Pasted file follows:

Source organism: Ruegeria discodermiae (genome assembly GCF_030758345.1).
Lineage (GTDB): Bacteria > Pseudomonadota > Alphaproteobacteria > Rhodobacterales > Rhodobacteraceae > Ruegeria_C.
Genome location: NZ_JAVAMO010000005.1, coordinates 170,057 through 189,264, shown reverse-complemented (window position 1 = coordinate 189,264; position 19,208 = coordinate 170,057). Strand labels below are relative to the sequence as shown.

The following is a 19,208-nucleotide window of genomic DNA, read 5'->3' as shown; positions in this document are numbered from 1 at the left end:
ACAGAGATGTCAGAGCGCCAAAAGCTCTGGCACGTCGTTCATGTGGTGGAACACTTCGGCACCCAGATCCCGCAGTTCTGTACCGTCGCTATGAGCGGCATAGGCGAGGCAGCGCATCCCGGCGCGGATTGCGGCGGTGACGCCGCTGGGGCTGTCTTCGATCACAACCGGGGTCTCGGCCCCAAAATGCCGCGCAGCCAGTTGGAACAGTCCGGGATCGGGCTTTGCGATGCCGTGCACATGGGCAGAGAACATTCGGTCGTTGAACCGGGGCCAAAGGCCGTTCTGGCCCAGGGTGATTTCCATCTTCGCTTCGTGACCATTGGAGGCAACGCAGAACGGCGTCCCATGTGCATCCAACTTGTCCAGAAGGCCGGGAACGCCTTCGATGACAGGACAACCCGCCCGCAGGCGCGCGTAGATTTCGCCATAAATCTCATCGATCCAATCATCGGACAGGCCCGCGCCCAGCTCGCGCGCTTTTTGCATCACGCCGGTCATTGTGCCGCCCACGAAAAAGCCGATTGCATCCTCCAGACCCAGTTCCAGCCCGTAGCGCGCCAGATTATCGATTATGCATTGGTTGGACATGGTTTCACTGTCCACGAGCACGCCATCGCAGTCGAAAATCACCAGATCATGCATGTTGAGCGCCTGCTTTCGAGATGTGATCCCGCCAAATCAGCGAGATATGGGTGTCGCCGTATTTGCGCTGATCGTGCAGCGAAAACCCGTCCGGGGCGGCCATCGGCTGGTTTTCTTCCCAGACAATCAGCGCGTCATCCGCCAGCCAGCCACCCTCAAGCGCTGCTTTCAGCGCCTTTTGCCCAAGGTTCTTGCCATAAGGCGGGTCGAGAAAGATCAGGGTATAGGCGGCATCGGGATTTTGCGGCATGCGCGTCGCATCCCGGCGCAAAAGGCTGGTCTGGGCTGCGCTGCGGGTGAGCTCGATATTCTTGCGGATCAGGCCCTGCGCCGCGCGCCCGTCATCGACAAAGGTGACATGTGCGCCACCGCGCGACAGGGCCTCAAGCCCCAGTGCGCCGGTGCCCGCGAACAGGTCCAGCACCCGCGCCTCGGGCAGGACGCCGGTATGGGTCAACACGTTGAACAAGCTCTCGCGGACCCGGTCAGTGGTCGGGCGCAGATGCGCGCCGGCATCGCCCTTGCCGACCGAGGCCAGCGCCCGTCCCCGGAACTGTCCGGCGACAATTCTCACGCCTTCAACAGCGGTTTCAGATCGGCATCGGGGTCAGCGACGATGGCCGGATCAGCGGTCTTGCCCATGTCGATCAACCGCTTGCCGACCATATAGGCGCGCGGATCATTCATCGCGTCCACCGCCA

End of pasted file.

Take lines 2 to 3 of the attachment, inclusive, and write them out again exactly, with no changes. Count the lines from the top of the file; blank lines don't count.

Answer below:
Lineage (GTDB): Bacteria > Pseudomonadota > Alphaproteobacteria > Rhodobacterales > Rhodobacteraceae > Ruegeria_C.
Genome location: NZ_JAVAMO010000005.1, coordinates 170,057 through 189,264, shown reverse-complemented (window position 1 = coordinate 189,264; position 19,208 = coordinate 170,057). Strand labels below are relative to the sequence as shown.